The effect of the F line on business has actually been startling, and chamber of commerce types began seeing an undeniable trend in visitor comments, and actual retail sales.  Despite all the other ways of reaching the Wharf (bus, car, cablecar, cab, walking and biking) the sites and business that were visible from the F Line route witnessed an explosion in sales and growth.  But in the rest of the area, especially the attractions in the western part of the Wharf have seen static and even declining visitation since the F-line opened.

Common business sense has led to a demand that the vintage trolley lines be extended.

Check out the Plans for an extension of the service:

graphic courtesy

On busy Market Street in downtown San Francisco, people avoid nearly empty buses but pack restored streetcars.  Across the nation - in cities such as Memphis, Little Rock and New Orleans - plans are under way to restore or extend downtown streetcar lines, which are popular with tourist and residents.

As many as a half-dozen modern or vintage trolley lines might soon join the nearly 30 such systems operating in U.S. cities.  

"Streetcars are making a comeback because cities across America are recognizing that they can restore economic development downtown - giving citizens the choice to move between home, shopping and entertainment without ever looking for a parking space," said Peter Rogoff, administrator of the Federal Transit Administration. "These streetcar projects will not only create construction jobs now, they will aid our recovery by creating communities with the potential to be more prosperous and less congested."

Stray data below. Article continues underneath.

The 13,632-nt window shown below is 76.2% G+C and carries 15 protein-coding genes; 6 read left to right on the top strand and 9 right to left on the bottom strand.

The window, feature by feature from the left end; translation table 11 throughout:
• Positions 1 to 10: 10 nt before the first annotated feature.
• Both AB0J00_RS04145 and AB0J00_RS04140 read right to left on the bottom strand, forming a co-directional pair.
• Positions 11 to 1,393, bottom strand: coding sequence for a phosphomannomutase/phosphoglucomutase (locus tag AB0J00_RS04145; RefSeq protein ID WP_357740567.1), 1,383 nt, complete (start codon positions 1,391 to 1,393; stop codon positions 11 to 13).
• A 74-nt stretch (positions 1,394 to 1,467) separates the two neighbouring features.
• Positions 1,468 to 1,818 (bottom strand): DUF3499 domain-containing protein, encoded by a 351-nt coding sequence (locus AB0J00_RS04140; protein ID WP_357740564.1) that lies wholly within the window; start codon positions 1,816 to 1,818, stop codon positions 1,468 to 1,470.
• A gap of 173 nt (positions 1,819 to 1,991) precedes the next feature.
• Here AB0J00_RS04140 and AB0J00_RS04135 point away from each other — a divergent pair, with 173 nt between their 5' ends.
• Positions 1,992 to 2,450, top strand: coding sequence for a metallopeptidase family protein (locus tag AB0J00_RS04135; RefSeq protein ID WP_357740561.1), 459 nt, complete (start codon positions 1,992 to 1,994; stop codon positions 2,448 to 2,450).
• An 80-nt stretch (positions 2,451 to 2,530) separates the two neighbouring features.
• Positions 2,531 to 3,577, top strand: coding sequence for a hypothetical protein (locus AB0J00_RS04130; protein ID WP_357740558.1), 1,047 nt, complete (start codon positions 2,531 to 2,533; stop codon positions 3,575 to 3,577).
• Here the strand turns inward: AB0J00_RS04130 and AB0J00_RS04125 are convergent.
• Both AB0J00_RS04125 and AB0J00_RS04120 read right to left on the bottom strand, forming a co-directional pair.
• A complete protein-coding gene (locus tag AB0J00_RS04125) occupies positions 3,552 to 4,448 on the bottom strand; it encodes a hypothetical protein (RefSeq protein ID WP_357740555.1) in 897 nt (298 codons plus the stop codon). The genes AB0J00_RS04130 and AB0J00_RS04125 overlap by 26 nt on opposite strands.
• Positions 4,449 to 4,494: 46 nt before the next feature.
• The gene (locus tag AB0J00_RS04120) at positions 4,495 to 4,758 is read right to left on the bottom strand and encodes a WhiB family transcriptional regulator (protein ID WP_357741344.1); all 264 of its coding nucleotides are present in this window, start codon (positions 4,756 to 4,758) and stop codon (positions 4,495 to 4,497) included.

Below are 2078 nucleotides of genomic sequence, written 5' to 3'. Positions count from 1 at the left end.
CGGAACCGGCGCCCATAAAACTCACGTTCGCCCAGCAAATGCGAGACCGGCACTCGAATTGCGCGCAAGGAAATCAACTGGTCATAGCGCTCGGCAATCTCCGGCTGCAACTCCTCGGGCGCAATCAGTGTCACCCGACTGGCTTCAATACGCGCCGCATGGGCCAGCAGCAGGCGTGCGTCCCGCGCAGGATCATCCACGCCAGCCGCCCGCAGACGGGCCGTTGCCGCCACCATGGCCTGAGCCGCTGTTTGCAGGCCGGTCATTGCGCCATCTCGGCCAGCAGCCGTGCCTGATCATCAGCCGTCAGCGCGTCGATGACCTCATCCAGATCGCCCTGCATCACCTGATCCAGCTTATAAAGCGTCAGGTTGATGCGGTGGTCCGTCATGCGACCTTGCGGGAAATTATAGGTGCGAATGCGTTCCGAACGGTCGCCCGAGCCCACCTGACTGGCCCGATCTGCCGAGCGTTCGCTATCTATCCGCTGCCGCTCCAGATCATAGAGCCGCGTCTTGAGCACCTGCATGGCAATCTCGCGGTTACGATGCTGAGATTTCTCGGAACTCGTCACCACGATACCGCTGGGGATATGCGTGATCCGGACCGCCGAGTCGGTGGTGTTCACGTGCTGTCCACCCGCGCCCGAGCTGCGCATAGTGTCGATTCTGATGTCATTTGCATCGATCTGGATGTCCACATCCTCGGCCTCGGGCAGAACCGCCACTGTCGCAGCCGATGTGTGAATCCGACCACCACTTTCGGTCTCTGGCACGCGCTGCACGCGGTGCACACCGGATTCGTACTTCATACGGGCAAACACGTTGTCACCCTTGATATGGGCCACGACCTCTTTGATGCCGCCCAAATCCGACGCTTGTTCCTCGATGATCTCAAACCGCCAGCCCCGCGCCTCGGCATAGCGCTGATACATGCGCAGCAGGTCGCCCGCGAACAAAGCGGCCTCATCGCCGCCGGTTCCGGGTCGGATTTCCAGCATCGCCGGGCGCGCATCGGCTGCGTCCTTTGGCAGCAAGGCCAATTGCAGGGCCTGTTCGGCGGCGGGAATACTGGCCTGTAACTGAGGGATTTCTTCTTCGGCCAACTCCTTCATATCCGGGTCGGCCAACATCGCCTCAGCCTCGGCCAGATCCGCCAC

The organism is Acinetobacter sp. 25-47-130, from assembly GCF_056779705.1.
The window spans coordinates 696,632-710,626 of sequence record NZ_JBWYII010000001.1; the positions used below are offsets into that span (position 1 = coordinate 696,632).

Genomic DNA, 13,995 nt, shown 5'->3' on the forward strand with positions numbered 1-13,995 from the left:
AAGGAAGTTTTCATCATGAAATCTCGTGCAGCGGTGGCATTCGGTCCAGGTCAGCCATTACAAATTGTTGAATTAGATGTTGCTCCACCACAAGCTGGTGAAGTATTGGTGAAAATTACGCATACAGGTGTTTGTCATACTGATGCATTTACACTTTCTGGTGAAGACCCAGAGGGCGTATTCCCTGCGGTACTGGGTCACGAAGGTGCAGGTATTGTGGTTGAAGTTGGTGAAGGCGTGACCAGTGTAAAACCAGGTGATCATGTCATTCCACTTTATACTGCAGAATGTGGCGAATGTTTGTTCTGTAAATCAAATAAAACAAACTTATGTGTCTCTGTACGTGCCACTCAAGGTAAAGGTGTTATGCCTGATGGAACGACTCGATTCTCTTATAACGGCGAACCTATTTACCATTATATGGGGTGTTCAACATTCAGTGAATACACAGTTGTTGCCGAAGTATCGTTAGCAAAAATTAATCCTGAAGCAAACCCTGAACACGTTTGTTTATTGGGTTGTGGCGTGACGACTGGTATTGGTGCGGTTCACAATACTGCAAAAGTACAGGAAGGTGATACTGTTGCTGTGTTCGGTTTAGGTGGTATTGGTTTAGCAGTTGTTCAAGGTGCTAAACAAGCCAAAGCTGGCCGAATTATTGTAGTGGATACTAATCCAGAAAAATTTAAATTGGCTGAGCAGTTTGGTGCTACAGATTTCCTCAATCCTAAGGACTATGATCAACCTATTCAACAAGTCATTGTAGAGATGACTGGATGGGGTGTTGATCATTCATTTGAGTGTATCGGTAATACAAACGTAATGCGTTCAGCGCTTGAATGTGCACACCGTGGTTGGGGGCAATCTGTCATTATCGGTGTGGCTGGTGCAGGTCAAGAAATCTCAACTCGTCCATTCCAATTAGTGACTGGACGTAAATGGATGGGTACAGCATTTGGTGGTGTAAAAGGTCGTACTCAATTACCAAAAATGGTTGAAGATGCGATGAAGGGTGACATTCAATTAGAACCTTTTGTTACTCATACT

Even the FTA believes in the economic development power of the streetcar.  San Francisco's successful F-Line trolley is an example of what can happen with mass transit when creativity enters the picture.  

San Francisco's streetcar line is an integral part of the Bay Area's transit system.  Nathaniel Ford, executive director of San Francisco Municipal Transportation Agency, said daily ridership peaks at 24,000 during the summer tourist season but added that the line also gets heavy use by daily commuters connecting to light rail and the city's subway system.

He said streetcars do more for economic development than buses. "Rail projects are very expensive, but tend to be permanent.  And you get the economic development around stops that you normally don't see with bus operations."

Despite the obvious differences, there are several elements that Jacksonville has in common with the Fisherman's Wharf area of San Francisco.  Historically, the economic activity was based on maritime industries, around which a vibrant area developed.  They also both experienced exponential growth once their retail/hotel centers were connected with their maritime districts, and the two areas were served by fixed mass transit and thrived until the 60s and 70s, then began declining.

Building Jacksonville into a sustainable community and creating jobs with reliable mass transit is a realistic goal and opportunity for our city.  All we need to do is embrace creativity.

Article by Ennis Davis and Stephen Dare

Photos by Daniel Herbin